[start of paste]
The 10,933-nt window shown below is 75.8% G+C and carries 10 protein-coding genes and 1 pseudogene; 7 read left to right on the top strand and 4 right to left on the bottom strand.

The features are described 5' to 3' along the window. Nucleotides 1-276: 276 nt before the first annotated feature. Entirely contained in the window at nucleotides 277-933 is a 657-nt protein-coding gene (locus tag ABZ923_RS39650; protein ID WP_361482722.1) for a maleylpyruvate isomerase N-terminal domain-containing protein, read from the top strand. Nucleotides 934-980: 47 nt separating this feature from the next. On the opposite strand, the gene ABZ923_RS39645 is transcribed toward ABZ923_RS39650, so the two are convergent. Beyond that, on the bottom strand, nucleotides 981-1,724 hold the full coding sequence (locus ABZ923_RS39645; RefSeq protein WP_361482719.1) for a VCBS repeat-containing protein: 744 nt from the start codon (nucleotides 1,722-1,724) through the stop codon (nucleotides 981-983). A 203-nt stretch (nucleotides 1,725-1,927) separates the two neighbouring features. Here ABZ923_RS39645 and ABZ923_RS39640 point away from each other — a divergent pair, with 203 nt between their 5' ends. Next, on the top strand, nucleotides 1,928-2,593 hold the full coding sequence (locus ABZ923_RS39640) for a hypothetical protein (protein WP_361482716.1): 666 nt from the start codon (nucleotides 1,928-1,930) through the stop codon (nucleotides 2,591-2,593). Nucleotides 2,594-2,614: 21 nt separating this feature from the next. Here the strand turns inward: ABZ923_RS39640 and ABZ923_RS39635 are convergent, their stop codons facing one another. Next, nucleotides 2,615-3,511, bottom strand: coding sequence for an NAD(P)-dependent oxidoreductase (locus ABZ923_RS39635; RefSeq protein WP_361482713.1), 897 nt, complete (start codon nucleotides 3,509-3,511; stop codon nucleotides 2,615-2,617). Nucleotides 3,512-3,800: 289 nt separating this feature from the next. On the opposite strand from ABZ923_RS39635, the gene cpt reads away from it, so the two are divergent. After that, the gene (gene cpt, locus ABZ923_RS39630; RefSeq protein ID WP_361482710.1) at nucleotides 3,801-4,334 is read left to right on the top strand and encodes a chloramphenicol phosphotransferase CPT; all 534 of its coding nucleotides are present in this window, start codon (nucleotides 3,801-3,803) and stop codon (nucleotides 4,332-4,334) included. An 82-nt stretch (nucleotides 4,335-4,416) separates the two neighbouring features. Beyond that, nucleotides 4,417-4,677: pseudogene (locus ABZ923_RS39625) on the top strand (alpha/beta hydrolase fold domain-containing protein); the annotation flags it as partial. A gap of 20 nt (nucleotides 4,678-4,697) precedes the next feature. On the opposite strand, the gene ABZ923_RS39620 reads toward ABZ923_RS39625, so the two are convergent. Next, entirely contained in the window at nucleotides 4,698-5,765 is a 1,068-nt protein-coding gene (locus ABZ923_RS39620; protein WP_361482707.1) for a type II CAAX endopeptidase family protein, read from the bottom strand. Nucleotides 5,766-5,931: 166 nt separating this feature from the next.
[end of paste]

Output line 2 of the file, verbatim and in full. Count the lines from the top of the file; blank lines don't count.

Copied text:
The features are described 5' to 3' along the window. Nucleotides 1-276: 276 nt before the first annotated feature. Entirely contained in the window at nucleotides 277-933 is a 657-nt protein-coding gene (locus tag ABZ923_RS39650; protein ID WP_361482722.1) for a maleylpyruvate isomerase N-terminal domain-containing protein, read from the top strand. Nucleotides 934-980: 47 nt separating this feature from the next. On the opposite strand, the gene ABZ923_RS39645 is transcribed toward ABZ923_RS39650, so the two are convergent. Beyond that, on the bottom strand, nucleotides 981-1,724 hold the full coding sequence (locus ABZ923_RS39645; RefSeq protein WP_361482719.1) for a VCBS repeat-containing protein: 744 nt from the start codon (nucleotides 1,722-1,724) through the stop codon (nucleotides 981-983). A 203-nt stretch (nucleotides 1,725-1,927) separates the two neighbouring features. Here ABZ923_RS39645 and ABZ923_RS39640 point away from each other — a divergent pair, with 203 nt between their 5' ends. Next, on the top strand, nucleotides 1,928-2,593 hold the full coding sequence (locus ABZ923_RS39640) for a hypothetical protein (protein WP_361482716.1): 666 nt from the start codon (nucleotides 1,928-1,930) through the stop codon (nucleotides 2,591-2,593). Nucleotides 2,594-2,614: 21 nt separating this feature from the next. Here the strand turns inward: ABZ923_RS39640 and ABZ923_RS39635 are convergent, their stop codons facing one another. Next, nucleotides 2,615-3,511, bottom strand: coding sequence for an NAD(P)-dependent oxidoreductase (locus ABZ923_RS39635; RefSeq protein WP_361482713.1), 897 nt, complete (start codon nucleotides 3,509-3,511; stop codon nucleotides 2,615-2,617). Nucleotides 3,512-3,800: 289 nt separating this feature from the next. On the opposite strand from ABZ923_RS39635, the gene cpt reads away from it, so the two are divergent. After that, the gene (gene cpt, locus ABZ923_RS39630; RefSeq protein ID WP_361482710.1) at nucleotides 3,801-4,334 is read left to right on the top strand and encodes a chloramphenicol phosphotransferase CPT; all 534 of its coding nucleotides are present in this window, start codon (nucleotides 3,801-3,803) and stop codon (nucleotides 4,332-4,334) included. An 82-nt stretch (nucleotides 4,335-4,416) separates the two neighbouring features. Beyond that, nucleotides 4,417-4,677: pseudogene (locus ABZ923_RS39625) on the top strand (alpha/beta hydrolase fold domain-containing protein); the annotation flags it as partial. A gap of 20 nt (nucleotides 4,678-4,697) precedes the next feature. On the opposite strand, the gene ABZ923_RS39620 reads toward ABZ923_RS39625, so the two are convergent. Next, entirely contained in the window at nucleotides 4,698-5,765 is a 1,068-nt protein-coding gene (locus ABZ923_RS39620; protein WP_361482707.1) for a type II CAAX endopeptidase family protein, read from the bottom strand. Nucleotides 5,766-5,931: 166 nt separating this feature from the next.